Iowans now are seeing the ramifications of legislative decisions to repeal the state’s 27-year commitment to public-centered research and advocacy for energy efficiency, and it isn’t a pretty picture.
The switch began a few years ago as the then-newly appointed head of the Iowa Utilities Board overstepped state authority to withhold funding to the Iowa Energy Center, which was created by the Legislature in 1990 and housed at Iowa State University. The mission of the Energy Center was primarily centered on less dependence on foreign energy and overall efficiency. The funds, which later were released, were held as part of a power play, with the Iowa Utilities Board demanding more detailed information about research and other grant projects funded by the Energy Center and over which the Iowa Utilities Board had no oversight authority.
Fast forward to last year when Iowa State University issued a statement supporting transfer of the politically-insulated Iowa Energy Center to the Branstad-Reynolds administration. Because the Energy Center’s affiliation with ISU was written into state code, transfer to the executive branch for placement with a state agency required legislative action. And, at the time of ISU’s announcement, no such bill had been introduced. It soon followed and was quickly signed into law.
The Iowa Energy Center was folded into the existing Iowa Energy Office at the Iowa Economic Development Authority despite warnings that the mission of the center would be rendered ineffective within a pro-industry environment. Such warnings were bolstered when Iowa’s two largest utilities supported the move. Lawmakers simply rewrote the mission.
Transfer of the Energy Center, which is funded by a percentage of utility company profits, also included a complete sunset of the organization in July 2022. The date may as well have been last year.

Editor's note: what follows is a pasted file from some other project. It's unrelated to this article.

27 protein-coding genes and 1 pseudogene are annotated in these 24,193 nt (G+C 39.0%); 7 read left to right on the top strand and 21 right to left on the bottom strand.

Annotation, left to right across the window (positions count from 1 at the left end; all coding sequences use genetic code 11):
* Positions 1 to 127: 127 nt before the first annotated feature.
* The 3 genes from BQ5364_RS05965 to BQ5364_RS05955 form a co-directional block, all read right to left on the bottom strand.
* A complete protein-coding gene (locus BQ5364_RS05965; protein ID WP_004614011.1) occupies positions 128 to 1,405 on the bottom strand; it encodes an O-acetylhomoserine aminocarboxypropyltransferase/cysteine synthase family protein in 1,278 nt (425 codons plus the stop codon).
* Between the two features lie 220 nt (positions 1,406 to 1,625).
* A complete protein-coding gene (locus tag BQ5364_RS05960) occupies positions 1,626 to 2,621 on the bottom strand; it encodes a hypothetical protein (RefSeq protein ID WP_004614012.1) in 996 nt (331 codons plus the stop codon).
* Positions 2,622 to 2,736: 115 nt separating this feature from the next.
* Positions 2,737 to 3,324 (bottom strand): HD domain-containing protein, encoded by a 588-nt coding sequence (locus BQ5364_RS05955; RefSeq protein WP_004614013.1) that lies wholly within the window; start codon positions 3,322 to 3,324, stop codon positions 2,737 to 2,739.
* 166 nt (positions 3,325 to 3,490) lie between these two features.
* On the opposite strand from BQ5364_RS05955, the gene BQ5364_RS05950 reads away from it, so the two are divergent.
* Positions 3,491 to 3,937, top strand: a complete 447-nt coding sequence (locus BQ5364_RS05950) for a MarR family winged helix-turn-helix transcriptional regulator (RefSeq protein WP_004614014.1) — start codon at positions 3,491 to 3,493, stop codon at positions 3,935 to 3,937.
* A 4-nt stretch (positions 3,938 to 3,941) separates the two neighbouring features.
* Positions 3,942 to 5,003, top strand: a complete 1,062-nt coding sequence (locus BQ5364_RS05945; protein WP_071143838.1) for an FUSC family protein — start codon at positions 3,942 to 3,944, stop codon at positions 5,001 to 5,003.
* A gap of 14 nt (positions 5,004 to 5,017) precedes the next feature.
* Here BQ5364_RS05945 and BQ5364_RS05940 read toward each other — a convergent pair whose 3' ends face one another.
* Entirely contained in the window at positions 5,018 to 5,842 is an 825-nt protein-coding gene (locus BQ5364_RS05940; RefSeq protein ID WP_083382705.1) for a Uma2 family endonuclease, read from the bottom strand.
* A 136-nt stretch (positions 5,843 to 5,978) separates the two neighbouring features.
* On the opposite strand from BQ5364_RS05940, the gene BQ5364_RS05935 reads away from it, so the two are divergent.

Debi Durham, director of the Iowa Economic Development Authority, told lawmakers this week that her office is cherry-picking which members of the legislature receive research information from the energy office. Although presented by Durham as an effort to get information into the hands of lawmakers that are currently reviewing proposals, comments by lawmakers made clear that the energy office is limiting its research to lawmakers perhaps perceived as supportive of proposals supported by the energy industry.
“I’ve have not heard one word,” said Rep. Bob Kressig, D-Cedar Falls, who serves on the House Commerce Committee that will soon vote on Study Bill 545. Rep. Gary Carlson, R-Muscatine, also on the committee, said he has received information from the department.
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The bill, a companion to a proposal passed by a Senate committee, would allow utility companies to take more control of some rule-making procedures as well as make changes in energy efficiency requirements and emission standards.
These proposals, as well as any compromise language brokered by Durham and the IEDA, could very well be in the best interest of Iowans and utility companies. They could be solutions tied to the Iowa Energy Plan released in December 2016 and championed by Gov. Kim Reynolds. But without rigorous vetting by fully informed lawmakers, we’ll never know.
Nearly 30 years ago there was a reason the General Assembly chose to create an Energy Center outside the reach of government and as far as possible from close industry ties formed within economic development offices. That reason still exists today.
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